I told Norb that I couldn’t promise anything to her, but could offer her a variety of treatments, contrary to what she had tried before. I was trying to counteract Norb’s neuropathy using 2000 year old treatments, acupuncture and 21st century treatments, lower level laser therapy. I also started them with a plant called Centelia asiatica which studies show can help regenerate nerve tissue.
We had less than a month to make enough changes to Norb’s feet to persuade the surgeon not to cut his toes. Four silver needles were inserted into Norb’s foot at the acupuncture points described thousands of years ago. The ulcers in Norb’s toes were “painted” with low-level laser light. We treated Norb every day and by the end of the first week, something remarkable happened. The angry flammable red tissue in Norb’s legs turned to a healthy pink. Headaches over ulcers. By the end of the second week, Norb’s legs looked as healthy as 40 years old. His 10 to 10 pain rating dropped to zero. When his surgeon was pleased and canceled his dissection.
It’s been a year now and Norb had withdrawn his ugly head several times from his neuropathy. Each time, a hair-like silver needle and a simple red light restrained the nasty beast.
Neuropathy does not like the elderly and infirm. It will not spare the young and healthy. I want to tell you about Jon (renamed again). John was a very successful executive secretary in his late forties. One day his legs started aching. He was annoyed at first. But quickly her legs and feet began to ache so terribly she became incapacitated. The burning and weakness in her legs had gotten so bad that she was riding in bed. Like all our neuropathy patients, she was imaginative of every kind of doctor. She was quickly diagnosed with peripheral neuropathy. Unlike Norb, whose neuropathy was secondary to diabetes, the cause of John’s neuropathy could not be determined. She is one of a large group of patients diagnosed with idiopathic neuropathy. Or neuropathy of unknown cause or origin. Despite standard medical care, it spiraled downward. She was completely disabled, lost her job and was given a terrible prognosis. There is no known cause for her neuropathy, she did not respond to standard medical treatment and she will probably continue to worsen. She was asked to consider the possibility of becoming a wheelchair before reaching her 50th birthday. The specialist she was seeing told her that there was really nothing she or anyone could do for her and that she had no need to reschedule an appointment with him.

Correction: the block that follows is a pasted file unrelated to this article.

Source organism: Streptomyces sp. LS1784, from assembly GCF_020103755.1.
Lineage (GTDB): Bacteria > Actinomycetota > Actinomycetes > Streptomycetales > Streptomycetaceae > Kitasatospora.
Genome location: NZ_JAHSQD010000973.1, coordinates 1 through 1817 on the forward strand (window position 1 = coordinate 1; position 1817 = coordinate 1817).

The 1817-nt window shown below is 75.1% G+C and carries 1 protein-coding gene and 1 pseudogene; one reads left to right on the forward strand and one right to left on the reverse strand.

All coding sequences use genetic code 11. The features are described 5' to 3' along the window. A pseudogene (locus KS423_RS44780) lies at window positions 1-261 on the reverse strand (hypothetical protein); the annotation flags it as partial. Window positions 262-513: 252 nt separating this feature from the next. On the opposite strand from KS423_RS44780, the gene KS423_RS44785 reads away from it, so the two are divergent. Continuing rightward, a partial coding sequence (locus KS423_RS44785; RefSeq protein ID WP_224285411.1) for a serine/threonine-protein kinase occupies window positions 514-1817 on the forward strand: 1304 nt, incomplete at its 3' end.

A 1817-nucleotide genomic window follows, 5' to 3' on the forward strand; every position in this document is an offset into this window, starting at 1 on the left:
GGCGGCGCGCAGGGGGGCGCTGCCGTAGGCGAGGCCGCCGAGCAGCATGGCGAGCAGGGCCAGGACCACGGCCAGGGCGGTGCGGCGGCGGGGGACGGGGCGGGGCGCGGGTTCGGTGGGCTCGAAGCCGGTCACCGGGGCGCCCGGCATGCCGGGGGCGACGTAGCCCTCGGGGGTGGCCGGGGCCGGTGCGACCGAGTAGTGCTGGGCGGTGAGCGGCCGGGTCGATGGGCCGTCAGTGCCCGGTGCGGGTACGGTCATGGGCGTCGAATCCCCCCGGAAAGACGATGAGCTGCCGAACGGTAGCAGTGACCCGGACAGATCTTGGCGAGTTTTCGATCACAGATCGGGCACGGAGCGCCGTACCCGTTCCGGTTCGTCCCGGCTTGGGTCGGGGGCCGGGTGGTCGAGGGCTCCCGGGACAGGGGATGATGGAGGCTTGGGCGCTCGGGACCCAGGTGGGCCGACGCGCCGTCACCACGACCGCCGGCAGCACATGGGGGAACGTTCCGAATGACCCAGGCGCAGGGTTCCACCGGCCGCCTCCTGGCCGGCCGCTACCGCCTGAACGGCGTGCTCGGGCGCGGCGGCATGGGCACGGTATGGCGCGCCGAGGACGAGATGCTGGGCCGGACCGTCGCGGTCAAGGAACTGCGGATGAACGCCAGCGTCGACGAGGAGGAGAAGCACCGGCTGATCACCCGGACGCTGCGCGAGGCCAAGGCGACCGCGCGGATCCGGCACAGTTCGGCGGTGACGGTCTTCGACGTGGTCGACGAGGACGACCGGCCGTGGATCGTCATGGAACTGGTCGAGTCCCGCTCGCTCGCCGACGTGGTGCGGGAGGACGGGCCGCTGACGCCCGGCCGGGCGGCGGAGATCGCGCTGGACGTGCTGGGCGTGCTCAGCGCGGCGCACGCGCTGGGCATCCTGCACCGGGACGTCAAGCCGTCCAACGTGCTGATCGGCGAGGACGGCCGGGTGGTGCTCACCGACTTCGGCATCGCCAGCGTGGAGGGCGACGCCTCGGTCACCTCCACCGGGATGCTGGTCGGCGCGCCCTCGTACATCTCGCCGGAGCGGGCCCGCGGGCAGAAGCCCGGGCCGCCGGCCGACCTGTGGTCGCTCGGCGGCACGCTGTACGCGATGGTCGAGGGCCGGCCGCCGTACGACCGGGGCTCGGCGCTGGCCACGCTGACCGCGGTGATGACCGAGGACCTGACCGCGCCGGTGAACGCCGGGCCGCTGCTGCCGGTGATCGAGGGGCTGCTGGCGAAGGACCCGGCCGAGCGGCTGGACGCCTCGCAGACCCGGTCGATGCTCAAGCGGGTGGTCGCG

She wasn’t in a wheelchair when I first saw her, but she should be. She couldn’t stay without catching someone or something completely. Took her forever from our waiting room to the treatment room. It was on all sorts of powerful drugs that made it difficult to focus or communicate. She was typical, had an ack glow of medical records testifying to the futility of previous medical treatments. Neuropathy took her from an independent woman for a total disability with a high-paying job.
She couldn’t work, she couldn’t communicate with her family, she could barely walk, and all the experts who consulted her gave her a serious diagnosis after a terrible prognosis.
I told him about a 2000 year old remedy from China that recent studies suggest could increase nerve regeneration. She heard about the good results our neuropathy patients get through low-level laser therapy and acupuncture. She realized that there was nothing left for her to offer in standard medical care and she was ready to try this and other types of alternative medicine. He admitted that he had nothing left to lose.
Jon was acute with neuropathy; We gave it a range of natural substances, including specific amino acids, elk antler velvet and other factors that promote nerve growth. We used acupuncture and laser and ultrasound and electrical stimulation to stimulate the nerves in her legs. She was very dedicated and we treated her for four months.
You should see her today. She’s not well, but she’s quite normal. She goes through weeks without severe pain and is able to prevent or reduce many of her pain medications. He plays with his grandchildren and he describes, “closer than usual to anyone’s imagination”.
These cases represent what is possible with the integration of alternative medicine with standard medical care. Do all neuropathic patients react this way? Unfortunately the answer is no. But alternative medicine and integrated neurology make tremendous promises for patients who have lost all hope of being given up by standard medical care.
What is more, modern scientific studies on many alternative interventions are documenting their effectiveness. Offering help and hope like Norb and John for patients suffering from peripheral neuropathy.